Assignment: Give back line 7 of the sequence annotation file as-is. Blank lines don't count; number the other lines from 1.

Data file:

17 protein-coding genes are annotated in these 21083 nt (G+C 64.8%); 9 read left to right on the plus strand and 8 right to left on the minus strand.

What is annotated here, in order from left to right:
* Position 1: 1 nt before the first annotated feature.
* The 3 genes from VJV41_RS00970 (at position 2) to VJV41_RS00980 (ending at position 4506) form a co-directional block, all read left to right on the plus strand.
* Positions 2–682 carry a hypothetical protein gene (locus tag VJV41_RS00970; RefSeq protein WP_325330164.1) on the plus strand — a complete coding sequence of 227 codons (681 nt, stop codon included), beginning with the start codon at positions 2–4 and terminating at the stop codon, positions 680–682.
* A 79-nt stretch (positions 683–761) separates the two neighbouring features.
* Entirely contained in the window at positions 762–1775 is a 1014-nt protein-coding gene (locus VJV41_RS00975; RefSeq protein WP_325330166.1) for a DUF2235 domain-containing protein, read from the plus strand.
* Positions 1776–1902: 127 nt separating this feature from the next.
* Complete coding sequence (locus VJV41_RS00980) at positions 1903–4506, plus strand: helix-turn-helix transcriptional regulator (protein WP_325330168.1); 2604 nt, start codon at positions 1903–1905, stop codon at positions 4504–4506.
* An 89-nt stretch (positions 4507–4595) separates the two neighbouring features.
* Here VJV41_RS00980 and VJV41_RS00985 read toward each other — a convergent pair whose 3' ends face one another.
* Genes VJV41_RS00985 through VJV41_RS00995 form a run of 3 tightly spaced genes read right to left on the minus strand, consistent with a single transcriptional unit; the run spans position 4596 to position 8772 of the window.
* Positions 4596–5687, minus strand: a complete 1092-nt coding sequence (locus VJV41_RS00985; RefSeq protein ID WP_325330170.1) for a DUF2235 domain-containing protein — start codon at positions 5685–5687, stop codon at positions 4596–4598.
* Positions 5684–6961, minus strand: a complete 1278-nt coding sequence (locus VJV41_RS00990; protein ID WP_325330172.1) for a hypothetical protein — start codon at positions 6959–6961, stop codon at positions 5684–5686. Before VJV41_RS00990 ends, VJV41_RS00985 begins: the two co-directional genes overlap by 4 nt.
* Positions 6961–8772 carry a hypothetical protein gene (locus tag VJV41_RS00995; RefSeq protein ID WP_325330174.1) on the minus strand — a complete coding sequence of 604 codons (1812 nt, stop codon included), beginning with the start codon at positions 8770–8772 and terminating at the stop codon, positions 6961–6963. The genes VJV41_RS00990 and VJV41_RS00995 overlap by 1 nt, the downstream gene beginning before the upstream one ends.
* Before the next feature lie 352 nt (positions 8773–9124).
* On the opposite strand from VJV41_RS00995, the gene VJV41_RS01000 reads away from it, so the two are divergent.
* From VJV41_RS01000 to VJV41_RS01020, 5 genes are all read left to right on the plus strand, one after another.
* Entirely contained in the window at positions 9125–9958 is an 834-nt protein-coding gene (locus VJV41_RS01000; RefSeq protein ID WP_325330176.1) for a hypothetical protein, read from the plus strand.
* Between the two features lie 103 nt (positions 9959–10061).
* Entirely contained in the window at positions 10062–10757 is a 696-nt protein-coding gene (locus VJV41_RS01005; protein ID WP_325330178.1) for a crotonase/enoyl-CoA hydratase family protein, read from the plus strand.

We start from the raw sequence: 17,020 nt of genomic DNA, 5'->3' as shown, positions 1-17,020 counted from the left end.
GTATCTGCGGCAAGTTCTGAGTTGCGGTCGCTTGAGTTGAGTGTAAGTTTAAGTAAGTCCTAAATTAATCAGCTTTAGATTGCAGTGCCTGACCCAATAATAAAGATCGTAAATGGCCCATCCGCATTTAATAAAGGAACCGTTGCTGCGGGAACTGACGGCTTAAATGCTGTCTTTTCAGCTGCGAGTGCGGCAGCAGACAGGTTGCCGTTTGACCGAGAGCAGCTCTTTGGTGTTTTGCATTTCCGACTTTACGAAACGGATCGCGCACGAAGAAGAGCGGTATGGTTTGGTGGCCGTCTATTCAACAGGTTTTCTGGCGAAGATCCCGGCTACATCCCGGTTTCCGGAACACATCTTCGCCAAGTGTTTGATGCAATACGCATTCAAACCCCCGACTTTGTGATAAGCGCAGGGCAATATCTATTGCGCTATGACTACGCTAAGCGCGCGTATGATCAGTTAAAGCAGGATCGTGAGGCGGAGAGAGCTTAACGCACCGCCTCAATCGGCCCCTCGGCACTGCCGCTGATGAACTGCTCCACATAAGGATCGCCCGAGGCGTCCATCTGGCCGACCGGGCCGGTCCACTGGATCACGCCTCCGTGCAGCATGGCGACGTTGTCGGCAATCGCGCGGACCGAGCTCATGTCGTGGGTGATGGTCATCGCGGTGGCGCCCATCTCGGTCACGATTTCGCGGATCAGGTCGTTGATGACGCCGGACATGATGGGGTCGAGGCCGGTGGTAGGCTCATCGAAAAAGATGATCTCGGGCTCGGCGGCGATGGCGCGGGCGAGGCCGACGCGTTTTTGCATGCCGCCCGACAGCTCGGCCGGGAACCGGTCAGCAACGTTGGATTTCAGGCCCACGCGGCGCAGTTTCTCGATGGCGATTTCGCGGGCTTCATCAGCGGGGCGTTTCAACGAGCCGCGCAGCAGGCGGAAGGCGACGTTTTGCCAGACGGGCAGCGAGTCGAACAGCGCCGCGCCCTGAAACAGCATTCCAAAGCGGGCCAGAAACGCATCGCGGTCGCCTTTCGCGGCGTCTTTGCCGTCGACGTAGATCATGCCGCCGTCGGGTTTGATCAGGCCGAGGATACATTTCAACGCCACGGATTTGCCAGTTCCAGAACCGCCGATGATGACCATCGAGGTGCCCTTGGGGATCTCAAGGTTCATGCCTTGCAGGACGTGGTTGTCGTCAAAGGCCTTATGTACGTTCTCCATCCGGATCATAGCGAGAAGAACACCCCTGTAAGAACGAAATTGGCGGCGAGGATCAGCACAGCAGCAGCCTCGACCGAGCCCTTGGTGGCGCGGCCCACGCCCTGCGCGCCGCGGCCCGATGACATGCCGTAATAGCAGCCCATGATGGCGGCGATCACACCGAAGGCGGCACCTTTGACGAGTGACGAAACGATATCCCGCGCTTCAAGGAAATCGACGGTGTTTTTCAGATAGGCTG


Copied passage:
* Entirely contained in the window at positions 762–1775 is a 1014-nt protein-coding gene (locus VJV41_RS00975; RefSeq protein WP_325330166.1) for a DUF2235 domain-containing protein, read from the plus strand.